David Nitkin on state politics issues

Electricity ratesDelmas I. Gruver, Sparks: While it would be difficult, but not impossible, why is nobody considering re-regulating the power industry for all of Maryland?

From Nitkin and Sun business columnist Jay Hancock: There is broad recognition that deregulation has not been a success for consumers in any state where controls were lifted on the utility market. The newly reconstituted Public Service Commission will examine how deregulation is working, butthe difficulties you mention are real.

They include the fact that Baltimore Gas and Electric Co. no longer owns power plants; they transferred them to Constellation Energy. They also include the fact thatConstellation shareholders have invested more than $1 billion to upgrade the efficiency of the former BGE plants and will invest more than $1 billion more to install anti-pollution equipment. If these plants were to be re-regulated, BGE ratepayers would have to pay for the upgrades and increase in market value of the plants.

The alternative would be for BGE to build new plants of its own. But in either case, it would probably lead to rates even more expensive than they are now.

Richard Sullivan, Jessup: Why has there been no discussion about BGE's financial condition (since 1999)? Some obvious questions (that should affect the current issues) would include: Have dividends been reduced because of the adverse impact of the PSC price ceilings? Have net/gross margins been drastically reducedbecause of the '99 PSC price ceilings? If BGE's financial condition has remained about the same (or even improved), then this issue about the effects of PSC price ceilings or need to eliminate pricing ceilings seems very misplaced.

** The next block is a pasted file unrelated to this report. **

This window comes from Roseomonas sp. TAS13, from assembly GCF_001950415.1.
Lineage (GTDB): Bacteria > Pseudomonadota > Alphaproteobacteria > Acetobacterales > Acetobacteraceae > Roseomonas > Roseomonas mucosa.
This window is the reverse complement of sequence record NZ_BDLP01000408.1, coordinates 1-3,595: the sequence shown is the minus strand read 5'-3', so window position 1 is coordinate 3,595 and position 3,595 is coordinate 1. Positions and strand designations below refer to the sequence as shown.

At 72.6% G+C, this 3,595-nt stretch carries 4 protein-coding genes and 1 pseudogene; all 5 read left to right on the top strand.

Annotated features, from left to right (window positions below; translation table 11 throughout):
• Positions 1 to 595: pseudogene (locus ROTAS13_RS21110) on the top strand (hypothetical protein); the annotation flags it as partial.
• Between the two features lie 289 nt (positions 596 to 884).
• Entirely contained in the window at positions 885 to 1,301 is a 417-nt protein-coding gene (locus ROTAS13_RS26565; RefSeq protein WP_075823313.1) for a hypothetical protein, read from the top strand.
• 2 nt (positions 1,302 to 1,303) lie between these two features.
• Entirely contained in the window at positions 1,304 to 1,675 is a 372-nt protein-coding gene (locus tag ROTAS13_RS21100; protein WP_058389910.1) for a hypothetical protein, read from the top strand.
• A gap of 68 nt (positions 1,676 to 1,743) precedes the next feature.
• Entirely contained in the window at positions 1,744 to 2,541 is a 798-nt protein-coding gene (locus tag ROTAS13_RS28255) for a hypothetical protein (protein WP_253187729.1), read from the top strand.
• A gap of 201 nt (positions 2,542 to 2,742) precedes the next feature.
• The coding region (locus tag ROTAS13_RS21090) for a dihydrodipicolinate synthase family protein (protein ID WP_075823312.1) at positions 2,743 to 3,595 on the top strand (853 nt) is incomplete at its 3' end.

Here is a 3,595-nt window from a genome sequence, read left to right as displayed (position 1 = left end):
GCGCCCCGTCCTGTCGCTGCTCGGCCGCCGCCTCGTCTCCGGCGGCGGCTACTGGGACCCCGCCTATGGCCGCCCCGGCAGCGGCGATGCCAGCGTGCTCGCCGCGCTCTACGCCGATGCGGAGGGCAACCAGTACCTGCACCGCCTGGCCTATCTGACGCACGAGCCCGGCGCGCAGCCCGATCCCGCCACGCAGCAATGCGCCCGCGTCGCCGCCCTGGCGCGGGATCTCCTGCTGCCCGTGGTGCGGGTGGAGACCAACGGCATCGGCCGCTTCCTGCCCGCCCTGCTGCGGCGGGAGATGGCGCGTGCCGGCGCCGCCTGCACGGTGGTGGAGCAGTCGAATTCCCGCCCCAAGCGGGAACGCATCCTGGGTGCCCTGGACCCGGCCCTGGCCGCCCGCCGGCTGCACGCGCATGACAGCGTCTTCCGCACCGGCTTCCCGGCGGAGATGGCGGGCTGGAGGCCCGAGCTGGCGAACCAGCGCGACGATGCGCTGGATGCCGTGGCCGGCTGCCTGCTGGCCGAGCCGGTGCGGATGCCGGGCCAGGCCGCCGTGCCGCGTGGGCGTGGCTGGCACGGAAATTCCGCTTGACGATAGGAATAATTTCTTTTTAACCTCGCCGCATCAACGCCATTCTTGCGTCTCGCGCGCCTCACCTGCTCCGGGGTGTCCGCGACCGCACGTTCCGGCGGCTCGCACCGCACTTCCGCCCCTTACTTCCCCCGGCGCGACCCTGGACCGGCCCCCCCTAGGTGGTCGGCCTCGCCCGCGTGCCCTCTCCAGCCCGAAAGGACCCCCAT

From Hancock: You're right -- there has been no deterioration in BGE's financial condition since the rate caps were installed in 2000, even though energy prices to fuel generation plants have soared. But the reason is that BGE of course knew about the rate caps and locked in its wholesale electric supplies for the long term in 2000.

Like the household rate caps, those contracts expired July 1. Now, BGE is buying electricity that is much more expensive, and if the rate caps were still there, its margins wouldn't just be reduced, they would vanish.

Davis Maloy, Columbia: While I appreciate the amount of time The Sun has dedicated to the BGE issue, there are a number of issues related to the new law that have not been touched on, or that I have been unable to locate in the many articles published.

  • What happens if you move out of the BGE area during the 10-year payback? Do you have to pay the 10 years' worth as a lump sum?